You were fine a second ago—and now you feel anxious, on the verge of tears, or even depressed. So, what’s the deal? Living in today’s world is definitely stressful—we’d never argue with that! But if you’re experiencing regular mood swings, there may be something else at play. The condition most associated with mood swings is bipolar disorder, characterized by episodes of elation and high energy alternating with periods of deep depression. Hormones can also trigger mood swings in women, especially before your period, during and after pregnancy, and in menopause. Mood swings may also be triggered by inflammation caused by many conditions, independent of your true emotional state. No matter what the cause, it can be really frustrating to yo-yo back and forth from normal to inconsolable (like, you just re-watched The Notebook rain-kissing scene hysterical), but it's not your fault. It’s impossible to be all smiles and sunshine when your body is unwell, no matter how resilient you are. Plus, if inflammation is triggering your mood swings, then it can be really hard to get them under control. So, how can you feel better? Some people find relief using systematic desensitization (such as Dynamic Neural Retraining System (DNRS), breathing exercises, or natural remedies such as ashwagandha tincture or tea, lemon verbena, or lemon balm. A knowledgeable herbalist may also recommend red raspberry leaf for its magnesium (a possible mood aid) or black cohosh to balance your hormones although scientific research hasn’t confirmed these herbs’ benefits. If you're up to it, exercise can also be an amazing mood booster. Finally, when you’re experiencing emotional whiplash, remember that no mood is permanent. Try to be as gentle with yourself as you would be with a child who suddenly has the blues. That can be hard to remember in the moment, so check in with your WanaFam if you need a dose of supportive vibes to lift your spirits. They’ve got you!
Recent posts about Mood swings
so the past couple mounths I have been really cold and when it's at like eighty degrees. outside I. usally ask if everyone else is cold and my family says no but I do think that my theyroid has something to do with it b cause one side is bigger then the other so it might be time for get blood work done I really hate the mood swings of this disorder as well but I also don't like feeling cold all the time
I am a caring considerate and unconditionally loving woman but somehow I've been treated like I'm a empty empty emotionless zombie. No one ever sees my tears that stain my face, noone ever gives me a hug when I'm down. I've lived my life without a single shoulder to cry on. when ever I've shown emotion people think I'm having mood swings or I'm hormonal. I show passion and everyone thinks I'm a drama queen and that I'm overreacting. It really sucks being me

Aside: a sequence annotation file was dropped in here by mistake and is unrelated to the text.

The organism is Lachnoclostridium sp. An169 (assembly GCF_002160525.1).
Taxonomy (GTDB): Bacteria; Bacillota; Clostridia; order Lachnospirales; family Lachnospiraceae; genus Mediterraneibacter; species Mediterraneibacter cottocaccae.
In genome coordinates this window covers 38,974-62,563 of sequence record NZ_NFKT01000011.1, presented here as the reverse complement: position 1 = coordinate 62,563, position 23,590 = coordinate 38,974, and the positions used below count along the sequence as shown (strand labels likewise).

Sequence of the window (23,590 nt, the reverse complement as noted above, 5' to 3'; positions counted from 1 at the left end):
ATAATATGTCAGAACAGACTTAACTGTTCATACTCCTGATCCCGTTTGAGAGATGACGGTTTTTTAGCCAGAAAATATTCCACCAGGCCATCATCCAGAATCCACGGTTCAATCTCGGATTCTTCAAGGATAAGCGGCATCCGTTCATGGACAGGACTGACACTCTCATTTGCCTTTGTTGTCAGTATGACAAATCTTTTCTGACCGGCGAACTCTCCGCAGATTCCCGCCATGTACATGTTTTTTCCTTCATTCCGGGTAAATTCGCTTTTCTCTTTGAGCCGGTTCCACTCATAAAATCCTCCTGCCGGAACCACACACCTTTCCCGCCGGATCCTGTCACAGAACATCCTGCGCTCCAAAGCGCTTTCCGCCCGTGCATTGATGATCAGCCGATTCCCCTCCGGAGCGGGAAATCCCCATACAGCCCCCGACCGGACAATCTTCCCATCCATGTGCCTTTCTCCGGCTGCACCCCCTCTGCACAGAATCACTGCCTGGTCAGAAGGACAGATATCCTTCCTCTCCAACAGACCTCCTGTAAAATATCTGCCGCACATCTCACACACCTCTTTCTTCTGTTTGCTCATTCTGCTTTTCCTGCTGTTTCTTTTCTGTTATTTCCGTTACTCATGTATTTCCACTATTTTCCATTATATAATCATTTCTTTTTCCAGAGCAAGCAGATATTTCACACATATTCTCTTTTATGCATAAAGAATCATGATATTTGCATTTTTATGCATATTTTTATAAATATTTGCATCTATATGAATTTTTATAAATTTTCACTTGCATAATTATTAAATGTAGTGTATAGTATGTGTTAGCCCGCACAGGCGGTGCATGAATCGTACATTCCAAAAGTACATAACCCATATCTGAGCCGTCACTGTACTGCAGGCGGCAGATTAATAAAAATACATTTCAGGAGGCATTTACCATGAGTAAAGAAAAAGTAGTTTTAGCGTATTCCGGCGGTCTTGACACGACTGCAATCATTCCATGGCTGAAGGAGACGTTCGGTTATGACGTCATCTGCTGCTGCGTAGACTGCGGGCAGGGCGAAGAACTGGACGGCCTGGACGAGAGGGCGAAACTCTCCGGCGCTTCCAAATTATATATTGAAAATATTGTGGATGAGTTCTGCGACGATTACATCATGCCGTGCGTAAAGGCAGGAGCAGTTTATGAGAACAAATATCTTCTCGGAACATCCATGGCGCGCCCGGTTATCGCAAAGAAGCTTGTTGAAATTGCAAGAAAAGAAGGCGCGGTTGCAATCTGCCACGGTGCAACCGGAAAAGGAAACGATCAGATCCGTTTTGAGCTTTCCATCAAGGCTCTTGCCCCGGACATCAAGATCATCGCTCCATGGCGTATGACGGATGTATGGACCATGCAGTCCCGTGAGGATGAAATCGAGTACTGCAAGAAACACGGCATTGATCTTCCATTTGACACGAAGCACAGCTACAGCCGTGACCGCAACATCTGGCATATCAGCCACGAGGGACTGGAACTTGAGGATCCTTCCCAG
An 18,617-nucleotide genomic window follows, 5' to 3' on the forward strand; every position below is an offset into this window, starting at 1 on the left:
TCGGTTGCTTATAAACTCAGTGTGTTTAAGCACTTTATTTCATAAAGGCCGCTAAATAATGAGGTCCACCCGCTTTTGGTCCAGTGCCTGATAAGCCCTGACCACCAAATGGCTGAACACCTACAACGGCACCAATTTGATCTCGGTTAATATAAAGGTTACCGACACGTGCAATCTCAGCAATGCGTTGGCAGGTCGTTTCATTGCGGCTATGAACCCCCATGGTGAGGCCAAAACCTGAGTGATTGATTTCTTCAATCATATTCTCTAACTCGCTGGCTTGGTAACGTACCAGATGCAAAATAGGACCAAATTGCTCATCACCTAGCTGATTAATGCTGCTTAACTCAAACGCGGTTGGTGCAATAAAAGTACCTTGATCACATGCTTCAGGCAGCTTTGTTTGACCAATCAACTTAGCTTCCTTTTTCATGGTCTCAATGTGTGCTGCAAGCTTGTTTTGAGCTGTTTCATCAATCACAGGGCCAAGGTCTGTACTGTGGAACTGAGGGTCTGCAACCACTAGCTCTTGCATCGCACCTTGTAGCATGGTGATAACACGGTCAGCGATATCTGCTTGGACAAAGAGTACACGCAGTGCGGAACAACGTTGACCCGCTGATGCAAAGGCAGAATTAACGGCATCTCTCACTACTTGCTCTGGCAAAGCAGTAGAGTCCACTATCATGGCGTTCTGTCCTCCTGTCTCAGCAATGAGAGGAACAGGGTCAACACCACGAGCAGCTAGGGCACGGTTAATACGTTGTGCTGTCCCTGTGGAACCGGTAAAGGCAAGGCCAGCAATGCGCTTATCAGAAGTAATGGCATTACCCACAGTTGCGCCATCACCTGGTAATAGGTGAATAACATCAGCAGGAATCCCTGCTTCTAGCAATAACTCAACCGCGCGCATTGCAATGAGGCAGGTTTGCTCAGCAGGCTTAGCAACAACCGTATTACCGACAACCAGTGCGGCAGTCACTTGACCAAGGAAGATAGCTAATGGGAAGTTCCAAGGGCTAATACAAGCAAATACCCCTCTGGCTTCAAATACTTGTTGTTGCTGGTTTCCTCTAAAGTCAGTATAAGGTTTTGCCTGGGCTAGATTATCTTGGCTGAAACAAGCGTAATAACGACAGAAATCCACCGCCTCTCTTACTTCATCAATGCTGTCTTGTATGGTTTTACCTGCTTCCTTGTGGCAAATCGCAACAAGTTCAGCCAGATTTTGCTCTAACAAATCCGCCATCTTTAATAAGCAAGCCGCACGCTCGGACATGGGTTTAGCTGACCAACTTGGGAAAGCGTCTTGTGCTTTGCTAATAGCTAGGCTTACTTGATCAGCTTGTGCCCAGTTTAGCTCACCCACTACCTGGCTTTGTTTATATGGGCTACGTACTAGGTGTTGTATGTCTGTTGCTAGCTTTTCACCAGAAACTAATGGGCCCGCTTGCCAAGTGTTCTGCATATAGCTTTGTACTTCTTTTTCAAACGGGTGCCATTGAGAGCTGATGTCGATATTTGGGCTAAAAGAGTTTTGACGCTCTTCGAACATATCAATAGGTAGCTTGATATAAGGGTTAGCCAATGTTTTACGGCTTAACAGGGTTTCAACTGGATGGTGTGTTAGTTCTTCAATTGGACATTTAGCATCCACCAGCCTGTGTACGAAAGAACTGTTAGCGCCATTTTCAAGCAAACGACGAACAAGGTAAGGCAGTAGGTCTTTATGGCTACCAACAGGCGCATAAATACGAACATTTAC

so my partnwr has bi polar disorder he refuses treatment. hes disorder has taken a toll on me i think i am going insane the mood swings along with my own issues
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- Biol Sex Differ. Sex differences in mood disorders: perspectives from humans and rodent models. Biol Sex Differ. Sex differences in mood disorders: perspectives from humans and rodent models.
- Biol Psychiatry. Inflammation causes mood changes through alterations in subgenual cingulate activity and mesolimbic connectivity. Biol Psychiatry. Inflammation causes mood changes through alterations in subgenual cingulate activity and mesolimbic connectivity.
- Biol Psychiatry. Mild acute inflammatory stimulation induces transient negative mood. Biol Psychiatry. Mild acute inflammatory stimulation induces transient negative mood.
- J Affect Disord. Mood swings in patients with anxiety disorders compared with normal controls. J Affect Disord. Mood swings in patients with anxiety disorders compared with normal controls.
- J Sports Med Phys Fitness. The effects of exercise on mood changes: the moderating effect of depressed mood. J Sports Med Phys Fitness. The effects of exercise on mood changes: the moderating effect of depressed mood.